While athletes are often at prime physical fitness, this doesn’t mean that they don’t navigate their own mental health challenges. Athletes have also experienced mental health effects from the pandemic and experienced increased rates of anxiety, depression, and stress. Whether it was a season cut short or a championship run ended abruptly, every athlete has a story to tell about the day sports abruptly ended. And every athlete can certainly recall the pure joy of returning to the court, gridiron or field after the pause, even if it wasn’t in front of fans, friends, or family. It may have been a long road back, but it was certainly appreciated by every athlete, young and old.

Isolation in particular can make it difficult for athletes to maintain their typical performance levels. They may also have experienced reduced access to the training equipment they needed or even food that they were used to eating. Or they may have leaned on teammates to boost their mental health, as the support and care in a team environment is often a dominant social force in an athlete’s life.

Part of being an athlete is adapting to change and being able to perform no matter the conditions: injuries, weather delays or coaching changes. All these are unpredictable and challenging for an athlete to navigate. Depending on their expertise and situation, some athletes were able to adapt to the pandemic and experience the last couple of years with little-to-no changes in their performance, while others found their relationship with sports change completely. Think about an athlete who was injured during the Covid-19 hiatus and how they likely benefited from the pause in activity. Or consider the athlete at their peak who missed out on an MVP season. It’s safe to say the experience varied for everyone who consider themselves an athlete. You might consider asking a friend or family member competing in athletics to share their own story and learn about the challenges they faced.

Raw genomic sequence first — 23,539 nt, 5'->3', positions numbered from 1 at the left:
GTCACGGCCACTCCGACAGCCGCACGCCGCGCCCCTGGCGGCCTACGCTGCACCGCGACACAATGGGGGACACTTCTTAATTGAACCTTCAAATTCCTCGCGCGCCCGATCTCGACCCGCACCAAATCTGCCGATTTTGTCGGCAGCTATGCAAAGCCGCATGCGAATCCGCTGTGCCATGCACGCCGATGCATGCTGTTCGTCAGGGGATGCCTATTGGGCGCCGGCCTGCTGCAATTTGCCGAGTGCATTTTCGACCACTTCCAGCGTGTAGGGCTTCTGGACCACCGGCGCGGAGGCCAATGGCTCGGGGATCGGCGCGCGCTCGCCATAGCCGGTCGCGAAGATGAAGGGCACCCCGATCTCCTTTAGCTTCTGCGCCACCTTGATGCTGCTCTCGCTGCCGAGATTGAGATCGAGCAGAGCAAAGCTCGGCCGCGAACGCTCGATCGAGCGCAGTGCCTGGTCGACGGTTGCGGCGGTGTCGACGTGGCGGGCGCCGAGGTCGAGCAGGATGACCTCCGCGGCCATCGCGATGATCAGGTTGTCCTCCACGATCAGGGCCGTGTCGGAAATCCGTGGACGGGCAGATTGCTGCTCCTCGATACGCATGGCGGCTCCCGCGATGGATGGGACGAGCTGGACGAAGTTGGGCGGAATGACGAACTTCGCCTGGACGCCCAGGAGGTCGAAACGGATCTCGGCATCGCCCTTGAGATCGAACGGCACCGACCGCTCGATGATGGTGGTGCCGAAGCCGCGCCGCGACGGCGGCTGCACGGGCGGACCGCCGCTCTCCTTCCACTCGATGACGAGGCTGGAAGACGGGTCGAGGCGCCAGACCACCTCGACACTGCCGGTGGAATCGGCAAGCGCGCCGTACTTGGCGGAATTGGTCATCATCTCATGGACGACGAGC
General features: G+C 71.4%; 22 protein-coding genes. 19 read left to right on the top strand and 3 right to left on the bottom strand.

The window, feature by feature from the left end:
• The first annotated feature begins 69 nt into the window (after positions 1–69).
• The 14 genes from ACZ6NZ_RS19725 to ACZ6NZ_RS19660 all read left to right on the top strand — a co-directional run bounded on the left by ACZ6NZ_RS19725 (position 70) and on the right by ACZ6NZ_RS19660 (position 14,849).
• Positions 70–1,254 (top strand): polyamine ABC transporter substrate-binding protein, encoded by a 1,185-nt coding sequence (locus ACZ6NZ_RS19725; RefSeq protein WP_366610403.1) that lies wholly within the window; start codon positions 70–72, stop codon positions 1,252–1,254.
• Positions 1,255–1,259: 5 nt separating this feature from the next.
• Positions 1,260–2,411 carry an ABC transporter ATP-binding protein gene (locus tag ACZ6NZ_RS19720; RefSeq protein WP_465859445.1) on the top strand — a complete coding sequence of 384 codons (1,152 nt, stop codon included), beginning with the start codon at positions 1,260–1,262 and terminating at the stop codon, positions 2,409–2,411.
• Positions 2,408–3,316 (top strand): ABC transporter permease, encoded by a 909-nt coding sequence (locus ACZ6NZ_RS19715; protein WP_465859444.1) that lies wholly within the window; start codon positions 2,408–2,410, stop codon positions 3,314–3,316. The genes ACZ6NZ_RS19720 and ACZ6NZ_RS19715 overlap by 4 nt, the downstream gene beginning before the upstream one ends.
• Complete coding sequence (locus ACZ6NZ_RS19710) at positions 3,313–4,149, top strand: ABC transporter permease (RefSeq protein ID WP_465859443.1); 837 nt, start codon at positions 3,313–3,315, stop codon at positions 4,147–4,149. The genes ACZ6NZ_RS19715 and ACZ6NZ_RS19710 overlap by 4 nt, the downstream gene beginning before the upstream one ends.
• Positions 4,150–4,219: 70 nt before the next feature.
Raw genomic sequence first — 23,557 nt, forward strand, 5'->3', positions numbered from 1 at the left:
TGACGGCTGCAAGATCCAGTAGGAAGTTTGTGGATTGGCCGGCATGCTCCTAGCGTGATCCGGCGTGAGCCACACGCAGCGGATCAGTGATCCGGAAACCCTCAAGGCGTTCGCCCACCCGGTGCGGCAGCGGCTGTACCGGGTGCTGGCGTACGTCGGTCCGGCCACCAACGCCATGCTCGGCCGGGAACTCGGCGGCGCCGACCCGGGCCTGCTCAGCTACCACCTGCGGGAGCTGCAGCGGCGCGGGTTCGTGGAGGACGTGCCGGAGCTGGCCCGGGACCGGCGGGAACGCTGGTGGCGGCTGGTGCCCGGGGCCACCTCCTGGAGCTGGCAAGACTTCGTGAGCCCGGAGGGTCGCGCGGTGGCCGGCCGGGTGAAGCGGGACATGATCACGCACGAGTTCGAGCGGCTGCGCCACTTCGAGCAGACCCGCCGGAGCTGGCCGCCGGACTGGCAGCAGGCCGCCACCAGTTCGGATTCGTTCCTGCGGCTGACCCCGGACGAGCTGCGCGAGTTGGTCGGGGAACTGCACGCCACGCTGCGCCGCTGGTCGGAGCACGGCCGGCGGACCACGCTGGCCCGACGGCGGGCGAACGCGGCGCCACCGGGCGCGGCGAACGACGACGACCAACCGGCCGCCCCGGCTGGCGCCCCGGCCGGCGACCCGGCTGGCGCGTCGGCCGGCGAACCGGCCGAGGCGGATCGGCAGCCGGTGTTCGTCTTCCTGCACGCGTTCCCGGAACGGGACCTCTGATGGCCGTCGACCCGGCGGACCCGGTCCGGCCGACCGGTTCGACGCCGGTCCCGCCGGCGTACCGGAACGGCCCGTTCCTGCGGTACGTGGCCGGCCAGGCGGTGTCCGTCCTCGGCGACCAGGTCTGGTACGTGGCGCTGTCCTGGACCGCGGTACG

Covid-19 has definitely had an impact both mentally and physically on athletes all across the globe, young and old, novice to elite. This doesn’t mean that their performance has changed forever. But it means today’s athletes will forever be shaped by Covid-19, especially in the mental health space.

The Impact on The Olympics

Source: forbes.com

On the biggest stage, it’s clear that Covid-19 had a dramatic impact on the Tokyo 2020 and Beijing 2022 Olympic Games. Not only did Covid-19 delay the 2020 Summer Olympics under much uncertainty, it changed the Olympic experience for the world’s top athletes when the Games did take place during the pandemic.

Athletes at the 2020 Games were tested twice before flying to Tokyo, and athletes were then tested daily once on-site. Many athletes’ families had to watch on television instead of in-person, as there was a strict bubble in place to protect the athletes, coaches, media, and other support members.

Events were mostly held without spectators — sometimes fellow athletes’ teammates were in attendance. The experience was similar for the 2020 Winter Olympics in Beijing. While the changes still allowed many athletes to compete, some may have not had the “traditional Olympic experience,” with athletes mingling from different countries in the Olympic Village. It’s reasonable to think that the Olympic experience during Covid-19 may drive some athletes to prolong their careers, as the Olympic experience is often regarded as a once-in-a-lifetime moment.